Even if you have health insurance, there may be costs associated with the trial that you will have to pay. This is because some health plans consider some or all clinical trials "experimental" or "investigational" procedures, which they only partially cover, or do not cover at all.
Routine and Experimental Procedures
Breast cancer clinical trials can include both routine procedure costs and experimental procedure costs.
- Routine care costs typically cover items that would be provided if you received care outside a clinical trial, such as diagnostic procedures, laboratory tests, office visits, intravenous infusions, and inpatient hospital admissions. In many cases, you or your insurance company will be required to pay for costs associated with the care provided in the trial that is considered "routine."
- Experimental procedure costs are those that are associated specifically with the trial. These costs include the experimental medication or treatment, data gathering activities, and the laboratory or radiology tests, like x-rays and CT scans, that are performed specifically for the study. The trial sponsor usually covers these costs.
It may be routine to get one biopsy and x-ray as part of your cancer care, but the trial may require you to have two biopsies and two x-rays to monitor the new treatment. In this instance, you or your insurance company are likely to be responsible for the cost of one biopsy and one x-ray, while the trial would pick up the cost for the other biopsy and x-ray.
You can learn more about clinical trials and insurance coverage on the NCI website
Not All States Are the Same
Some states have passed laws that require insurance companies to cover some or all of the routine care costs associated with cancer clinical trials. Other states have worked with insurers to develop voluntary agreements related to coverage of routine medical care. It is important that you find out not only what the law is in your state but also what your health plan covers. (Note: Some insurers cover clinical trial costs, regardless of what the state requires.)
Before entering a breast cancer clinical trial, you should:
- Review this list of the states that require health plans to cover patient care costs in clinical trials.
- Be aware that even if your state does require coverage, there may still be exceptions. For example, patients covered by self-insured Employee Retirement Income Security Act (ERISA) plans are not guaranteed coverage for benefits and services if they enroll in a clinical trial, regardless of their state's laws.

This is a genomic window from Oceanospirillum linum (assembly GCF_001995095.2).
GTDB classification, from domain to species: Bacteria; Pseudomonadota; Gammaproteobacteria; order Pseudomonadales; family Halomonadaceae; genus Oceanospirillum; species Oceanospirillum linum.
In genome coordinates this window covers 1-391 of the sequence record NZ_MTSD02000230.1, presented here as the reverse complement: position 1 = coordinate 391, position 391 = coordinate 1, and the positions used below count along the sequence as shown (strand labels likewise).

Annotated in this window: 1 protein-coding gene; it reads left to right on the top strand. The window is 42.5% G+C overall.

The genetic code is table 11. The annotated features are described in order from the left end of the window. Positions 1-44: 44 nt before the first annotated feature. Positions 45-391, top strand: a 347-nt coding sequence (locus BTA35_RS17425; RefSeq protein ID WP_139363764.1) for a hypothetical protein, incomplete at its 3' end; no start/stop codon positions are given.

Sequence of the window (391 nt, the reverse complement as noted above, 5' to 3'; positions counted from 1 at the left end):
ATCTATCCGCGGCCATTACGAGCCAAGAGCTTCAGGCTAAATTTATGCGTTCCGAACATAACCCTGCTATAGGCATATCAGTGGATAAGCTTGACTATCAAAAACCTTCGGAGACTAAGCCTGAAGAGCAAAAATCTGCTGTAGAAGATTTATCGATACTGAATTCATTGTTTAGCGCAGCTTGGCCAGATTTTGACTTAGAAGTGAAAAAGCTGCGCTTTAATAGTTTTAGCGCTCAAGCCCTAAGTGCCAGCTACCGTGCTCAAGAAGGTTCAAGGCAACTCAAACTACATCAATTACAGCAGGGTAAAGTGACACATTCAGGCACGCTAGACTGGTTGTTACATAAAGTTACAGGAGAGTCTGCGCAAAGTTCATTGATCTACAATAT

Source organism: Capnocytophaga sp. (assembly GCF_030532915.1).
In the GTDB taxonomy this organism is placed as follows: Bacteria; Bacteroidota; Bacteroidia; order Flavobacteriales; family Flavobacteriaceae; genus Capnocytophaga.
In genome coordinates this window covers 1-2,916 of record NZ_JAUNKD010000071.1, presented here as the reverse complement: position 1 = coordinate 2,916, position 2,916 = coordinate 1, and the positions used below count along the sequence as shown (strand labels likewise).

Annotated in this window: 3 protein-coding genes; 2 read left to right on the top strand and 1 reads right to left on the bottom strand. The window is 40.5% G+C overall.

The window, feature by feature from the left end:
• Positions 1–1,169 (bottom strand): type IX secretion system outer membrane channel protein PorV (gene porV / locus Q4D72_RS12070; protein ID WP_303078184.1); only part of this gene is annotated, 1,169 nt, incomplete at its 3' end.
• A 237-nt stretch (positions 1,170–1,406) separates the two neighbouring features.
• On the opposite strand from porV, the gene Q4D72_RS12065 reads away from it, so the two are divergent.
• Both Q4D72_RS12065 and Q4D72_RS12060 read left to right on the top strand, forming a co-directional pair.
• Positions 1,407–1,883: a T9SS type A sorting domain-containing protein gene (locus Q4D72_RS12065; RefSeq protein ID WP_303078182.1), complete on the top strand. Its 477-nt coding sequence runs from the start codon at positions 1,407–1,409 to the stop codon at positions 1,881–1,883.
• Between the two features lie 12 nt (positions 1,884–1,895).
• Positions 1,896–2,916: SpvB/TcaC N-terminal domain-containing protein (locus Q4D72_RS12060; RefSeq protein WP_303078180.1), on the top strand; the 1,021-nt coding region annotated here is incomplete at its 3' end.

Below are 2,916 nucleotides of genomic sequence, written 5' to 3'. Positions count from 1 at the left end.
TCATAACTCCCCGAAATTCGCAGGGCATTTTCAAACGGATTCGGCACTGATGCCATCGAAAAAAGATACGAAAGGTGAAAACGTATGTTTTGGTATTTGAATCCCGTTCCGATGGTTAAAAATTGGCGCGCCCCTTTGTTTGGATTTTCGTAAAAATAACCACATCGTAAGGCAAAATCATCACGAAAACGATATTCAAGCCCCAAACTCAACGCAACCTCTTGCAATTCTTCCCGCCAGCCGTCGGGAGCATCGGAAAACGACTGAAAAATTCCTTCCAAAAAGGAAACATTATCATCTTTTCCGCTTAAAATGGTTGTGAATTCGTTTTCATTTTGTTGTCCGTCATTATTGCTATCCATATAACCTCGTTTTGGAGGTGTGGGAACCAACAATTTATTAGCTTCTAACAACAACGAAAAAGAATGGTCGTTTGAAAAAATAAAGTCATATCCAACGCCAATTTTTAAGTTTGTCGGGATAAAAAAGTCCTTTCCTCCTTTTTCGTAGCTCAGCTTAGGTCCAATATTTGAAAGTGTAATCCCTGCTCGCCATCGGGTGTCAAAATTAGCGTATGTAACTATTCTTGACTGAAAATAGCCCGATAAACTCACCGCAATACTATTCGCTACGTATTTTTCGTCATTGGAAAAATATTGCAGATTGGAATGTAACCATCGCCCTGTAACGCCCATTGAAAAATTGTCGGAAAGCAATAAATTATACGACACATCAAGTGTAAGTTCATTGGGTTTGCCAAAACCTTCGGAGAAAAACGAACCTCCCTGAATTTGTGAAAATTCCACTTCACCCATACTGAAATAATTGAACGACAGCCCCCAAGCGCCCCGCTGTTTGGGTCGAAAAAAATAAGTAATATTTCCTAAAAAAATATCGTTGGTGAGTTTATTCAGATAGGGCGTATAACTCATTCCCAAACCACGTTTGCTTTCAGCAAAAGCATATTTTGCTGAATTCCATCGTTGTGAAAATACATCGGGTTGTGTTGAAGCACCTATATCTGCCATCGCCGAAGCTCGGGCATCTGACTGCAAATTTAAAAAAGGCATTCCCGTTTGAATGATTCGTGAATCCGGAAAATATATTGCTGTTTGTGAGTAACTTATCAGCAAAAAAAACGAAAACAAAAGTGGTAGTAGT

- Contact your health plan to find out how it handles routine care associated with clinical trials. You can request that they send or email you this information, which will allow you and a member of the research team to review it together. Never enroll in a breast cancer trial until you are fully aware of what your insurance will or will not cover.
HMOs and Clinical Trials
Health Maintenance Organizations (HMOs) often only cover trials that are taking place at one of their "approved" facilities. If the trial you are interested in is not taking place at an approved facility (often referred to as an "out of network" facility), you will probably need to petition your HMO to get them to cover routine care costs. Your petition is most likely to be approved if the trial provides the only care available to you at this point in your treatment. The social worker at the clinical trial site may be able to assist you with your petition. Never enroll in a breast cancer trial until you are fully aware of what your HMO will cover.
Medicare and Clinical Trials
Medicare covers routine care costs for clinical trials. Cancer treatment and diagnostic trials are typically covered if they are funded by the National Cancer Institute (NCI), NCI-Designated Cancer Centers, cancer cooperative groups, or other federal agencies that fund cancer research. Trials that are not funded by federal agencies must seek approval for Medicare coverage.
Learn more about Medicare and clinical trials:
Veteran Affairs, DoD TRICARE, and Clinical Trials
The Department of Defense (DoD) has partnered with the National Cancer Institute (NCI) to offer Cancer Clinical Trials to eligible TRICARE beneficiaries. You can learn more in this section of the TRICARE website. Additional information is available on the VA’s website. These programs are constantly evolving and are subject to change. Never enroll in a trial until you are fully aware of what the VA or DoD will cover.